Colleges face further cuts to funding if they fail to meet a range of targets, under controversial government proposals.
A Higher Education Authority (HEA) document published today sets out a blueprint for the third-level sector, including the possible closure of smaller state-funded colleges or their incorporation into larger ones.
It also proposes setting strategic targets that may be perceived as a threat to the autonomy of third level institutions. College bosses have already complained that government restrictions on recruitment are interfering with their academic freedom. Fears of a focus on economic requirements could worsen tensions.
The HEA says funding will be based on performance against the new targets. These are likely to set the bar for each college under headings such as:
* Widening access and improving student experience.
* Teaching and learning, including more courses delivered online or in summer months.
* Research performance.
* Engagement with industry and community.
In a letter to all college presidents, HEA chief executive Tom Boland said performance in a range of categories still being decided may also be used to inform funding allocations.
In the document on the future structures of higher education, the HEA says the academic autonomy of Irish colleges has been a key strength, and it acknowledges the likely perceptions of that being endangered.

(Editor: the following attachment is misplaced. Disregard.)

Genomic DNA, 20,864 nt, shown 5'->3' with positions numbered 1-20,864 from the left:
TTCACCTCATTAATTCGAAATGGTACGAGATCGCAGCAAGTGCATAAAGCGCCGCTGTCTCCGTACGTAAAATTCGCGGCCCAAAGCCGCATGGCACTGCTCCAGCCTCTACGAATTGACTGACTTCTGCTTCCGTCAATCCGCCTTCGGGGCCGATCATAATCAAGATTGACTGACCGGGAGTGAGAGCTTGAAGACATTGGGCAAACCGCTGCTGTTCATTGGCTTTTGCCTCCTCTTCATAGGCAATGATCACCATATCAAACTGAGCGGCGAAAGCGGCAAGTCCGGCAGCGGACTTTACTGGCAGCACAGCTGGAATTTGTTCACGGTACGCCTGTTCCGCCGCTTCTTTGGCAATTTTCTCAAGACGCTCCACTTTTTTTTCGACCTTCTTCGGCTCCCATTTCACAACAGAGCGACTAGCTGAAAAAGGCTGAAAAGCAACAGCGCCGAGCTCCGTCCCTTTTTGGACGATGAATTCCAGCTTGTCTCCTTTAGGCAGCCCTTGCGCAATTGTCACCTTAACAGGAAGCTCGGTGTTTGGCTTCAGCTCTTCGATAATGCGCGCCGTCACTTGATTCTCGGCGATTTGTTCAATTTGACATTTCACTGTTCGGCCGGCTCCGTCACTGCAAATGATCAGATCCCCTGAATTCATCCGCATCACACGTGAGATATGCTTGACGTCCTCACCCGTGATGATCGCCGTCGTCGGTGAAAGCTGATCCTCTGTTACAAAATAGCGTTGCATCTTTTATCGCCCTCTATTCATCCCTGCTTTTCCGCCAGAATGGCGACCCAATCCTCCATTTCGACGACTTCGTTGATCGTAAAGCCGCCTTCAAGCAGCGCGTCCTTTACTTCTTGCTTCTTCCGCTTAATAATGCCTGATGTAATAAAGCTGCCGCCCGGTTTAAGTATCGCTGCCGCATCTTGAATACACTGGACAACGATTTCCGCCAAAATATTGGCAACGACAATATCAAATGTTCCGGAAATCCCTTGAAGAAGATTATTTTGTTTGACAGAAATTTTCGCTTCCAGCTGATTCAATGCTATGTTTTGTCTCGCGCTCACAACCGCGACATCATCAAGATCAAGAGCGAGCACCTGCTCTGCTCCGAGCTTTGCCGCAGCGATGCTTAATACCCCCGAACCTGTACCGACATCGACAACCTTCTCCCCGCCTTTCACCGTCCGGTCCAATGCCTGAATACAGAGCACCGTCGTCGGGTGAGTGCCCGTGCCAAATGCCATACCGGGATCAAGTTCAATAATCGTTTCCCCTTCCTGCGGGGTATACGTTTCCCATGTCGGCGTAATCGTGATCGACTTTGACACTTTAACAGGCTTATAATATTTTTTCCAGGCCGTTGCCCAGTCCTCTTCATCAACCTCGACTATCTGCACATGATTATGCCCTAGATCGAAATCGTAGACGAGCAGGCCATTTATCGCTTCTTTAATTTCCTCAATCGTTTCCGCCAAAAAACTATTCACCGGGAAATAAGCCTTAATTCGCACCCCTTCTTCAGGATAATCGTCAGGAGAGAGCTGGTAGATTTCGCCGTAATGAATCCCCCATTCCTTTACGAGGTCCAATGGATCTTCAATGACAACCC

“There is, in developing a system approach to higher education as now intended, a risk that such autonomy will be weakened to an extent that outweighs the benefits that can arise from a system approach,” it says.
This is part of the reason why a more coordinated structure and the performance funding model will not be fully in place until the end of 2014.
An HEA spokesperson told the Irish Examiner that the system would equally reward colleges if they do well, and if the main focus was on ensuring the most effective use of public funding.
The changes would probably result in a reduction in the number of colleges offering the same degrees, as the HEA is critical of the “crowded landscape” where certain courses are available in many institutions.
The colleges are being asked to submit responses within six months.
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